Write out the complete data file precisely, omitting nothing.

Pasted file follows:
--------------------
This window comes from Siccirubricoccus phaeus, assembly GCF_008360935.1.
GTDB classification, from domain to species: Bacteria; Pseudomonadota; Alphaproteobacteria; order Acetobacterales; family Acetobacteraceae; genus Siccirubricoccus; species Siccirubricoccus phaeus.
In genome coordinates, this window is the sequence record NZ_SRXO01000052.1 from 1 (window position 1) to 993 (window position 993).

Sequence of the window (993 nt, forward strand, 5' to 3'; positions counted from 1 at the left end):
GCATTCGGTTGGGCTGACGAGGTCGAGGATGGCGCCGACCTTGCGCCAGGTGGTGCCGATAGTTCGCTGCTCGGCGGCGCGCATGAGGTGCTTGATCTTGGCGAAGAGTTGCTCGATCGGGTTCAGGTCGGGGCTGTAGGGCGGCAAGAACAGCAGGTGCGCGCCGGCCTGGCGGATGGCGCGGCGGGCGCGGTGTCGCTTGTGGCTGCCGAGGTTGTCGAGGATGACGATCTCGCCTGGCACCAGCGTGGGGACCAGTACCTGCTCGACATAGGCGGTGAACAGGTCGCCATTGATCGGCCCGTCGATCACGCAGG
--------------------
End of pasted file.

This window comes from Siccirubricoccus phaeus, assembly GCF_008360935.1.
GTDB classification, from domain to species: Bacteria; Pseudomonadota; Alphaproteobacteria; order Acetobacterales; family Acetobacteraceae; genus Siccirubricoccus; species Siccirubricoccus phaeus.
In genome coordinates, this window is the sequence record NZ_SRXO01000052.1 from 1 (window position 1) to 993 (window position 993).

Sequence of the window (993 nt, forward strand, 5' to 3'; positions counted from 1 at the left end):
GCATTCGGTTGGGCTGACGAGGTCGAGGATGGCGCCGACCTTGCGCCAGGTGGTGCCGATAGTTCGCTGCTCGGCGGCGCGCATGAGGTGCTTGATCTTGGCGAAGAGTTGCTCGATCGGGTTCAGGTCGGGGCTGTAGGGCGGCAAGAACAGCAGGTGCGCGCCGGCCTGGCGGATGGCGCGGCGGGCGCGGTGTCGCTTGTGGCTGCCGAGGTTGTCGAGGATGACGATCTCGCCTGGCACCAGCGTGGGGACCAGTACCTGCTCGACATAGGCGGTGAACAGGTCGCCATTGATCGGCCCGTCGATCACGCAGG